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Women Of The Channel 2019: Recognizing The Unique Strengths Women Bring To The Table

While 66 percent of women surveyed by The Channel Company reported that they didn’t believe they had ever been passed over for a raise or promotion because of their gender, 86 percent of women still believe there is a gender gap.

When she was being sequestered to the spa while her male colleagues were headed to the golf course, Monica Winders, worldwide channels marketing services manager for NetApp, took matters into her own hands: She took golf lessons.

Winders, a marketing veteran in the IT industry, is no stranger to being a minority in a male-dominated field. She was very used to being the only woman in a conference room. But she realized that business decisions also happen on the golf course and she didn’t want to be left out.

She didn’t tell anyone, but she bought gear, signed up for private lessons, and started playing. Her plan worked. Her male colleagues started coming to her to listen to her perspectives and opinions more often, they stopped shutting her down, and would even stick up for her during meetings.

“Suddenly they were thinking, ‘Oh, she’s one of us,’ and that felt empowering,” she said. “I wasn’t going to be excluded just because I was ‘a girl.’”

Excluding women is no longer an option. Forty-seven percent of the workforce today is made up of women, according to Fast Company, and 57 percent of bachelor’s degrees in the U.S. were earned by women in 2018, according to the National Center for Education Statistics.

But there’s still work to be done. While 66 percent of women surveyed by The Channel Company reported that they didn’t believe they had ever been passed over for a raise or promotion because of their gender, 86 percent of women still believe there is a gender gap.

Gender diversity is good for business, according to author and speaker Michele Thornton Ghee, who’s also currently serving as executive vice president of business development for Endeavor Global Marketing.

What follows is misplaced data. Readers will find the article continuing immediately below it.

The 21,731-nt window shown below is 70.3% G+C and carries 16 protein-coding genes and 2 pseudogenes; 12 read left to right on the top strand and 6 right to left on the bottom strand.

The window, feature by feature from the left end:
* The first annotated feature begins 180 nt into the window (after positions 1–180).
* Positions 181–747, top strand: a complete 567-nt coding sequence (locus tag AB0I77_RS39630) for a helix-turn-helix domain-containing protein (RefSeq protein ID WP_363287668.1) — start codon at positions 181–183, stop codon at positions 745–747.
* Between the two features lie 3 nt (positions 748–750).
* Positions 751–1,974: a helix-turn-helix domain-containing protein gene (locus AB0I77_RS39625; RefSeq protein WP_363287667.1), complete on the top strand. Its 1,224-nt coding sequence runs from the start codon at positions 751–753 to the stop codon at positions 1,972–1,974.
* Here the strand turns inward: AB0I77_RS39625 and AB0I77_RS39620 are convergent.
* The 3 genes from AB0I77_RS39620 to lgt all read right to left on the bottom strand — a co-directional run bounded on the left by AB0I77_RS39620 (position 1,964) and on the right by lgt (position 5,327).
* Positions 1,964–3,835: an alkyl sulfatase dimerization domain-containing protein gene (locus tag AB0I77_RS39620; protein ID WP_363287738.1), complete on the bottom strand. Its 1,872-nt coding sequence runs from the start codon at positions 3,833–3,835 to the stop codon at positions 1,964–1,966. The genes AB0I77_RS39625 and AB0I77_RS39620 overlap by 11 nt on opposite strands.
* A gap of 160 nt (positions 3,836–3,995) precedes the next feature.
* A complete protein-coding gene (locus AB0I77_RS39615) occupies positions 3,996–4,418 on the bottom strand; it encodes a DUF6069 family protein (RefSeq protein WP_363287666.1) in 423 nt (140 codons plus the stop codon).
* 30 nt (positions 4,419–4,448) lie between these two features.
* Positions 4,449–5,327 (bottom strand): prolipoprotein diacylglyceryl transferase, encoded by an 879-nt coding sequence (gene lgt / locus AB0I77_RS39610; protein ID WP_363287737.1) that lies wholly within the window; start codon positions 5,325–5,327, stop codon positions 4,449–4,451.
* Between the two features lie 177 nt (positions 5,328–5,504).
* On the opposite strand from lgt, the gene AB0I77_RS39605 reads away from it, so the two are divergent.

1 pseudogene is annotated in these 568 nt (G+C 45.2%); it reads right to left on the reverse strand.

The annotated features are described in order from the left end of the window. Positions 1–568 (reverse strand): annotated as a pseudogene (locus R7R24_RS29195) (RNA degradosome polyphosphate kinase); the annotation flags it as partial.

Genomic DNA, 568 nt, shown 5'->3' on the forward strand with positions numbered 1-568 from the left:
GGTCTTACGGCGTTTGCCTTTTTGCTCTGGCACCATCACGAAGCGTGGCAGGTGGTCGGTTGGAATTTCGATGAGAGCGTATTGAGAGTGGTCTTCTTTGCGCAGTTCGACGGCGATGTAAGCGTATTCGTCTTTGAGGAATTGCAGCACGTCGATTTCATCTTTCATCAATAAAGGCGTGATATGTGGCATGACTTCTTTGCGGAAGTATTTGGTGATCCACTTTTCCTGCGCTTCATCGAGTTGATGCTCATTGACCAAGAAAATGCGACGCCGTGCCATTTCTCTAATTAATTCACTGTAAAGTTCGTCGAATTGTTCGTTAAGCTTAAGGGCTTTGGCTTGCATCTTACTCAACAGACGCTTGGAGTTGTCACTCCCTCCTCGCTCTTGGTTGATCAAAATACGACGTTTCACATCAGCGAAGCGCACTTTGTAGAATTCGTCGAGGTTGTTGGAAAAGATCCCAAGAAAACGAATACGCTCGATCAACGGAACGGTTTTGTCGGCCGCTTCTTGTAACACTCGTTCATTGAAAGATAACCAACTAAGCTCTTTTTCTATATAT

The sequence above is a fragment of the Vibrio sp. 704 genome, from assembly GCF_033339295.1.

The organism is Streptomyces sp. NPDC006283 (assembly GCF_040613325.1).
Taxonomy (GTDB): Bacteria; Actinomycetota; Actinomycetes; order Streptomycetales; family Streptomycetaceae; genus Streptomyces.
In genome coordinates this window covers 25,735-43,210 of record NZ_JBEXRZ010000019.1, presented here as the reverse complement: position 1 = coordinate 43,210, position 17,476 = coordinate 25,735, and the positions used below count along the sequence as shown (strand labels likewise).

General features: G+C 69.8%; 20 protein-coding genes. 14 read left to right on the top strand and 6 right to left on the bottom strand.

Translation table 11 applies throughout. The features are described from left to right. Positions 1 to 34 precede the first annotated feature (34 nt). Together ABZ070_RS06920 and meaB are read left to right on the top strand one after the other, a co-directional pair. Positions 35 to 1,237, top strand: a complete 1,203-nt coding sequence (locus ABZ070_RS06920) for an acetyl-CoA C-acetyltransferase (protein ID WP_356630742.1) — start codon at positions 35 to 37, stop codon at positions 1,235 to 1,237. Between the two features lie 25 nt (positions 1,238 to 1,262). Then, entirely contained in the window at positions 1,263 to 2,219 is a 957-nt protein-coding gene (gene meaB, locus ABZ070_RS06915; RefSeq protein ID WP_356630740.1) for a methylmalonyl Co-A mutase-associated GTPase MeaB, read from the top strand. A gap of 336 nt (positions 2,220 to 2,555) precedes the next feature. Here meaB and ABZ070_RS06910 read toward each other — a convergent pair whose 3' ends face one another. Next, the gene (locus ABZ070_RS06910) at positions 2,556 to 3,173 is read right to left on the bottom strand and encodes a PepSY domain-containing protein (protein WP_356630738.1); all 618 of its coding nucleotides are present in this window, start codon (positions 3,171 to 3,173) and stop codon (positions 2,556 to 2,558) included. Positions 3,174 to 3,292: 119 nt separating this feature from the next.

“We have power and we don’t use it. When [women] walk through a door, a company is 35 percent more successful,” Ghee said during her keynote last month at The Channel Company’s Women Of The Channel Leadership Summit West event in Palm Springs, Calif.

Many companies, however, are already benefitting from the unique strengths that women bring to the table.

Gina Sandoval, an account executive for Phoenix-based Allbound, which specializes in sales enablement software, is the only female on her team. She’s also the youngest by several years. Being the only woman on the sales team has its challenges, but overall, the experience has been a positive one.

“Everyone’s background and personalities are all so different, but we treat each other like allies,” she said.

Working with customers, however, can be a different story. Sandoval said her age and experience level haven’t helped her win over every single customer, but she combats that by showing them she’s willing to learn and can think outside the box.

“I’m never going to look like a 35-year-old sales or tech guy. But that’s OK, I just need to find what I can control and lean on that,” she said.

Allbound’s startup culture has granted Sandoval the opportunity to “dabble” in many different areas of the business. “I’ve responded to customer support calls, and the team has helped me go through legal things,” she said. “My team has been so supportive of me and I have a few co-workers who are always trying to help me get ahead. It feels like everyone there is excited about my future.”

Since women make up nearly half of the workforce, it’s important for them to act as allies for each other. Once she got to a position of power, Endeavor Global Marketing’s Ghee made sure to bring on more women that were right for the job. Being a champion for one another is something more women leaders need to do because they are not each other’s competition, she said.

Most of all, women need to come in with confidence, Ghee said. “Know you have power when you sit at the table. Women are smart, empathetic listeners. We are actually built to be leaders and we leave it in the back row.”

Over time, other women started to join the golf games, NetApp’s Winders said. “I’m still connected to that group, and we have great stories of playing all over the world,” she said. “I’m still not great at golf, but that’s not point.”

CRN honors nearly 700 women across the channel for their unique strength in its Women Of The Channel list. For more on each honoree, go to the Women of The Channel database on

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